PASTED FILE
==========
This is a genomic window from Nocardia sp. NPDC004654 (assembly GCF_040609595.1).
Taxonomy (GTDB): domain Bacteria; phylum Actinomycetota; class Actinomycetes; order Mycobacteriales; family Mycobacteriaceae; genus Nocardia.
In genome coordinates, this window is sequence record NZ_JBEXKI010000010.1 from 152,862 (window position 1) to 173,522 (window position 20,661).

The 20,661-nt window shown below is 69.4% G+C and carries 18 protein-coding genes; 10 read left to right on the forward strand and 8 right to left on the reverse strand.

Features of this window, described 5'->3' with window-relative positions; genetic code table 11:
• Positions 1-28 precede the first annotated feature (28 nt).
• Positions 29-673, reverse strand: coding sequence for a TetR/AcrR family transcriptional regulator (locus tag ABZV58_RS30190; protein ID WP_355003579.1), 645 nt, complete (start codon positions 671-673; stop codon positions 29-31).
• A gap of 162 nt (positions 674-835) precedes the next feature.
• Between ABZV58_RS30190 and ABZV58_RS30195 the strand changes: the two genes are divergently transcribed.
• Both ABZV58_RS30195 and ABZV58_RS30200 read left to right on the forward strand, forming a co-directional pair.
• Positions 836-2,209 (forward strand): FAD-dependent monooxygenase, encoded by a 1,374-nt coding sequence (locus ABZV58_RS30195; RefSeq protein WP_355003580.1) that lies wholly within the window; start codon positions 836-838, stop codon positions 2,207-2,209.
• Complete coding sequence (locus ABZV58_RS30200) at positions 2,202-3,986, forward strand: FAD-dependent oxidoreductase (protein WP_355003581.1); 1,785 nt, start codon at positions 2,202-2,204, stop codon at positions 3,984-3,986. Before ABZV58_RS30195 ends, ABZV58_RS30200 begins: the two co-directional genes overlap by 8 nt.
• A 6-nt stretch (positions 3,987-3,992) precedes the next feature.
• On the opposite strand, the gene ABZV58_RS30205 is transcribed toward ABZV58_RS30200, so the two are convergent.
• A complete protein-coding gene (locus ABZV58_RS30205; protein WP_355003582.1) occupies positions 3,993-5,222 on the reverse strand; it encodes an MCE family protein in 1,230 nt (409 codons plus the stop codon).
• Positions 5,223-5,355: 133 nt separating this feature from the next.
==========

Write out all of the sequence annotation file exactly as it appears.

This is a genomic window from Nocardia sp. NPDC004654 (assembly GCF_040609595.1).
Taxonomy (GTDB): domain Bacteria; phylum Actinomycetota; class Actinomycetes; order Mycobacteriales; family Mycobacteriaceae; genus Nocardia.
In genome coordinates, this window is sequence record NZ_JBEXKI010000010.1 from 152,862 (window position 1) to 173,522 (window position 20,661).

The 20,661-nt window shown below is 69.4% G+C and carries 18 protein-coding genes; 10 read left to right on the forward strand and 8 right to left on the reverse strand.

Features of this window, described 5'->3' with window-relative positions; genetic code table 11:
• Positions 1-28 precede the first annotated feature (28 nt).
• Positions 29-673, reverse strand: coding sequence for a TetR/AcrR family transcriptional regulator (locus tag ABZV58_RS30190; protein ID WP_355003579.1), 645 nt, complete (start codon positions 671-673; stop codon positions 29-31).
• A gap of 162 nt (positions 674-835) precedes the next feature.
• Between ABZV58_RS30190 and ABZV58_RS30195 the strand changes: the two genes are divergently transcribed.
• Both ABZV58_RS30195 and ABZV58_RS30200 read left to right on the forward strand, forming a co-directional pair.
• Positions 836-2,209 (forward strand): FAD-dependent monooxygenase, encoded by a 1,374-nt coding sequence (locus ABZV58_RS30195; RefSeq protein WP_355003580.1) that lies wholly within the window; start codon positions 836-838, stop codon positions 2,207-2,209.
• Complete coding sequence (locus ABZV58_RS30200) at positions 2,202-3,986, forward strand: FAD-dependent oxidoreductase (protein WP_355003581.1); 1,785 nt, start codon at positions 2,202-2,204, stop codon at positions 3,984-3,986. Before ABZV58_RS30195 ends, ABZV58_RS30200 begins: the two co-directional genes overlap by 8 nt.
• A 6-nt stretch (positions 3,987-3,992) precedes the next feature.
• On the opposite strand, the gene ABZV58_RS30205 is transcribed toward ABZV58_RS30200, so the two are convergent.
• A complete protein-coding gene (locus ABZV58_RS30205; protein WP_355003582.1) occupies positions 3,993-5,222 on the reverse strand; it encodes an MCE family protein in 1,230 nt (409 codons plus the stop codon).
• Positions 5,223-5,355: 133 nt separating this feature from the next.